The Art of Oracy


Our Partnerships Manager, Carys (Cuckoo) explores oracy, why it should be a priority, and how Artis can support schools through our creative weekly programme.

Oracy is the word on educator’s lips, pun intended. Through my weekly meetings with Headteachers and Senior Leadership Teams this academic year, a major theme has been the huge gap in speaking skills, particularly since the pandemic. Research suggests[1] that children from disadvantaged backgrounds have a significantly smaller vocabulary compared to their more advantaged peers. This vocabulary gap can hinder their ability to express themselves effectively and engage in meaningful dialogue.

The pandemic has exacerbated existing inequalities in education, including the oracy gap.  Children from disadvantaged backgrounds may have faced additional barriers to remote learning, such as limited access to technology, and quieter home environments conducive to spoken language development.

Our partner schools tell us how their Artis programme is a necessary intervention to support oracy, communication, and confidence to bridge the gap. In our 22/23 end of year report, 97% of schools said that Artis had improved their children’s Communication, Confidence, Teamwork, Participation, and Creative Thinking.

Artis is transformational in terms of language development, confidence building, emotional wellbeing support and development of curriculum understanding! Our children would not achieve as well as they do academically and creatively if they did have Artis.

Emma Bonnin, Head Teacher, Pakeman Primary, Islington

Children’s enjoyment of being creative has increased and the impact on their speaking and listening has been very positive.

Sara Pecheur, Head Teacher, Wheelers Lane Primary, Birmingham


Three things to know about oracy

  • Oracy is the ability to express oneself clearly and communicate effectively through spoken language. It is fundamental for academic and personal development, on par with reading and writing. This is a vital life skill, and so it is important we nurture oracy throughout school.
  • Oracy includes listening, speaking, and engaging in dialogue. Research shows its positive influence on academic achievement, social interaction, and overall wellbeing. Proficiency in oracy has been proven to enhance performance in English, science, and maths[2] fosters critical thinking and empathy, and empowers children as effective communicators. Prioritising oracy supports children from disadvantaged backgrounds, promoting social mobility and future employability.
  • Oracy forms a solid basis for learning and personal development. It enables children to articulate their thoughts, actively participate in discussions, and engage in collaborative learning. By expressing opinions, asking questions, and participating in debates, children become self-assured individuals. These skills are crucial for academic success, future employment, and meaningful relationships.

The Role of Performing Arts

Utilising the performing arts, particularly through music and drama, to enhance oracy skills can be highly effective. The open nature of these art forms provides a dynamic and engaging platform for children to develop their communication abilities. Here are a few ways in which the performing arts can support oracy:

Building Confidence: Music, drama and movement encourages children to step out of their comfort zone, promoting self-confidence in expressing themselves. By performing in front of their peers, children develop resilience, enabling them to communicate with assurance.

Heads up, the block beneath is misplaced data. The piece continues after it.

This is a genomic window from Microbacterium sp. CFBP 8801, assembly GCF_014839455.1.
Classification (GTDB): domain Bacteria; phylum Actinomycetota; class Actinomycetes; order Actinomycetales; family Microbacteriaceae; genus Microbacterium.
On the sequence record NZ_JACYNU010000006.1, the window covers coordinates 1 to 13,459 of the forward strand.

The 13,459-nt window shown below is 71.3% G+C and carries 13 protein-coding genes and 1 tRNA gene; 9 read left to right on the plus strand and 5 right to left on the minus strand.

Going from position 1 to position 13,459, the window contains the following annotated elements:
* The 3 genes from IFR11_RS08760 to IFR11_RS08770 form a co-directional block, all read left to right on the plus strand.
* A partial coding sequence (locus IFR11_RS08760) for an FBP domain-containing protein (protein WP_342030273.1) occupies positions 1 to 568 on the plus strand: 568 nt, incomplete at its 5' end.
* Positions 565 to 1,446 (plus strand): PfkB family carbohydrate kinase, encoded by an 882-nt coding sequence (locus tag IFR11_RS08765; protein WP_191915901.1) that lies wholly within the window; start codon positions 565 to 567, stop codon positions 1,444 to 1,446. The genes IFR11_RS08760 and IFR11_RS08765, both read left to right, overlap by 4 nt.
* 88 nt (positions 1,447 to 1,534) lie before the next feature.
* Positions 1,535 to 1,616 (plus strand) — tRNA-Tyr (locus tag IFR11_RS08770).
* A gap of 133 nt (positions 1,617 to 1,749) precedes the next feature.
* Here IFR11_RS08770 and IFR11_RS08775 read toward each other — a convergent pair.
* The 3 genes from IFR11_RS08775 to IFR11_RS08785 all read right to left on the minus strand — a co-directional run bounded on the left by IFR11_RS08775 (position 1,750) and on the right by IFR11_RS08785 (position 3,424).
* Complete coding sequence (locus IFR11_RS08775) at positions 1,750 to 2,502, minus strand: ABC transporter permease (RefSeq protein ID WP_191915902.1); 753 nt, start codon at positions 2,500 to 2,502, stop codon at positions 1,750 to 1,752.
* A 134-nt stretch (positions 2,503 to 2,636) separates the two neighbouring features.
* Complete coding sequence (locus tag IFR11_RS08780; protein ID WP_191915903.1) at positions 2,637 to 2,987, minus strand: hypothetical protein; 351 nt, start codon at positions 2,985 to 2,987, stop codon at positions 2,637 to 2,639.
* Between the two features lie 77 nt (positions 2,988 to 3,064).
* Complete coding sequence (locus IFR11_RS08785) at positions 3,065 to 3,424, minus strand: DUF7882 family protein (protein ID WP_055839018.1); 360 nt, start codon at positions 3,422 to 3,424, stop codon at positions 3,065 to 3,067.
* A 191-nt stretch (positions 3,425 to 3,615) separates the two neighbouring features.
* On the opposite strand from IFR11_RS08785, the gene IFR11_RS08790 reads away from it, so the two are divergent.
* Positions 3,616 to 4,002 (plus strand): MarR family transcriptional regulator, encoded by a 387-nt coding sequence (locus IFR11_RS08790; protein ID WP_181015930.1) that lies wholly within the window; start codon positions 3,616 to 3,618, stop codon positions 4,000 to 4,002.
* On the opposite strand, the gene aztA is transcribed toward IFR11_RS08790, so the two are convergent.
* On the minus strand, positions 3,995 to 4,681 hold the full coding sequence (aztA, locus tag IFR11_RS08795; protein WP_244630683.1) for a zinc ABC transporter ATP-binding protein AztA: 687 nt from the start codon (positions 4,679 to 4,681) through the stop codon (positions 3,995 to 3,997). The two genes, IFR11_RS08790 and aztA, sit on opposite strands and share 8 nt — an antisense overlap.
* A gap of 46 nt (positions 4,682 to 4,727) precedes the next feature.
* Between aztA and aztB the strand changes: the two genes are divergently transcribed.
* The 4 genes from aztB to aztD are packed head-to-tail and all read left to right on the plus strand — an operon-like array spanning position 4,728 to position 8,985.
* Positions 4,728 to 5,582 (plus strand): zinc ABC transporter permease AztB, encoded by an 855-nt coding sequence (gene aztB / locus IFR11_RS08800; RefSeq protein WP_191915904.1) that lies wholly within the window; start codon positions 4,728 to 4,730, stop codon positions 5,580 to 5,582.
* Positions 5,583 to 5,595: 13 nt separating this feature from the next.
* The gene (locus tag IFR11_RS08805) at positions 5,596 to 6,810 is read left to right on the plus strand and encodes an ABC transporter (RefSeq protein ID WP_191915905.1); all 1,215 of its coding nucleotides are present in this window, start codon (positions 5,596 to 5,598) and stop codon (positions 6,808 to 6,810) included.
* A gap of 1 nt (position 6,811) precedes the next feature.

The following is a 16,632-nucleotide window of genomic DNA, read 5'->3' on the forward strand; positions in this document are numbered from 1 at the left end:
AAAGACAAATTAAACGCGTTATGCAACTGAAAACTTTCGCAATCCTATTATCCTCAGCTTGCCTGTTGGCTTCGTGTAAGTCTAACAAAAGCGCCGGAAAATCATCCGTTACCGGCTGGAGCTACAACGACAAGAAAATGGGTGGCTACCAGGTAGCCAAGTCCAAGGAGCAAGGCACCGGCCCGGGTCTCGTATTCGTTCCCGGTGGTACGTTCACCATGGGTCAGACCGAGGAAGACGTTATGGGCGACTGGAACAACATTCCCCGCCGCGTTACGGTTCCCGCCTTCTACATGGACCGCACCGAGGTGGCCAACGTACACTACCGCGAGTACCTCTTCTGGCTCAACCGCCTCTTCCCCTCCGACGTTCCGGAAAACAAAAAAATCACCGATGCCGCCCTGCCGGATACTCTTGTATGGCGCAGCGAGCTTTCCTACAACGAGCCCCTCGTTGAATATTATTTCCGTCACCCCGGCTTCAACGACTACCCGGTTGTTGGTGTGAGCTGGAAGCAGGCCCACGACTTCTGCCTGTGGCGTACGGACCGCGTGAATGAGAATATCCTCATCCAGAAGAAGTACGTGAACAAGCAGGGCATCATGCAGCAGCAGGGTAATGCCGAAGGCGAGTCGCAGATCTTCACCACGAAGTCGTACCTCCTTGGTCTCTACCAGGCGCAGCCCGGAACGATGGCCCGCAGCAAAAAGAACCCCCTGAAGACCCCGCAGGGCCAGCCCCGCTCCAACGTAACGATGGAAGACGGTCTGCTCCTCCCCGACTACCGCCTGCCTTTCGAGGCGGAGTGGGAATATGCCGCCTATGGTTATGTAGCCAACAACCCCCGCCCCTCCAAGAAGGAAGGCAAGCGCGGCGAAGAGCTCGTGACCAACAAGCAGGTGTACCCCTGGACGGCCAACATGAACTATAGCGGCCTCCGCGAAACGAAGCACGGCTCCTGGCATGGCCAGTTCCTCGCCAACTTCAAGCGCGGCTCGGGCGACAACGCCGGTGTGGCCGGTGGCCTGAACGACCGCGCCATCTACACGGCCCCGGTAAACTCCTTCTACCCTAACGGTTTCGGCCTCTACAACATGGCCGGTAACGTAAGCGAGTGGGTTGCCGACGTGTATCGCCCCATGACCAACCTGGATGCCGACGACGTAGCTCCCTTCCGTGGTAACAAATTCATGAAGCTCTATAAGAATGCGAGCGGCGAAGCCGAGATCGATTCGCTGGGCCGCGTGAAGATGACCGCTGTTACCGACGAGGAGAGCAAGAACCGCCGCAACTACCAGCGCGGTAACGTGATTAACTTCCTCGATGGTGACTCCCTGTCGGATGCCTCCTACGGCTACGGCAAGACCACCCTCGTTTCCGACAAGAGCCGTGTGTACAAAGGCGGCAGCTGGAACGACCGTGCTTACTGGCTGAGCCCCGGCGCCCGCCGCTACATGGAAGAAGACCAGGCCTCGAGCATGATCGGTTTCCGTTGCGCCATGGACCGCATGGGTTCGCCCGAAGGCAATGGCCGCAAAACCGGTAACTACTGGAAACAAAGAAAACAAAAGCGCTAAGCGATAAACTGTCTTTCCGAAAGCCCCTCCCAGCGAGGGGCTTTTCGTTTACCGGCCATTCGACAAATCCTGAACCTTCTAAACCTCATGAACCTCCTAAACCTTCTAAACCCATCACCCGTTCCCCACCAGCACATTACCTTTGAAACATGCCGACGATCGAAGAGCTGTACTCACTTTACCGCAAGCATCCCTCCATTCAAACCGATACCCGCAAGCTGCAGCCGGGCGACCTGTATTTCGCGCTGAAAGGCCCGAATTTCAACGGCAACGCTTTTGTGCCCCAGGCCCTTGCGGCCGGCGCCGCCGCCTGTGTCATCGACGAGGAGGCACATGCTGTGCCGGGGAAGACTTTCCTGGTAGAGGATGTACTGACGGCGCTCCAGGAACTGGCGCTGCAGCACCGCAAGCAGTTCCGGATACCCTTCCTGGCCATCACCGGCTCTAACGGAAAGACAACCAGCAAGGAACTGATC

Developing Non-Verbal Communication: Artis sessions emphasise body language, facial expressions, and gestures. Through activities like role-playing and improvisation, children learn to convey meaning effectively, even without relying solely on words.

Enhancing Vocal Skills: Music and drama encourage children to explore the potential of their voices. Singing, recitation, and acting exercises promote vocal projection, clarity, and diction, enhancing their ability to communicate audibly and intelligibly.

Teamwork: Performing arts inherently involve teamwork, requiring children to communicate and coordinate effectively with their peers. Working together in a creative environment cultivates active listening skills, empathy, and the ability to respond constructively to others’ ideas.


Next steps

To find out how you can apply this practically, you can download our recent Teaching Resource via the link here. Artis Mentor Stuart (Chime) offer exciting, creative ideas to encourage communication, expression, performance, and language through some oracy focused activities.

All teachers are welcome to attend our online CPD workshop Supporting Oracy through the Performing Arts on Tuesday 3 Oct 2023 from 16:00 – 17:00. Please follow the link to reserve free tickets.


About Artis

Artis Foundation offers primary schools a weekly programme that integrates performing arts into classroom learning, promoting oracy development in an engaging and inclusive manner. Artis Specialists design bespoke sessions that incorporate music, drama, and movement into the curriculum, aligning with learning objectives while fostering communication skills. By employing creative techniques, Artis provision encourages children to explore their voices, develop their confidence, and build strong oracy skills to empower children from all backgrounds to become effective communicators for school and beyond.

To find out more about partnering with Artis Foundation, please contact Carys (Cuckoo) or click here to download our brochure.


[1] The Communication Trust, Save the Children

[2] Ofsted and Education Endowment Foundation

31 Jul 2023

Registered Charity Number 1174635
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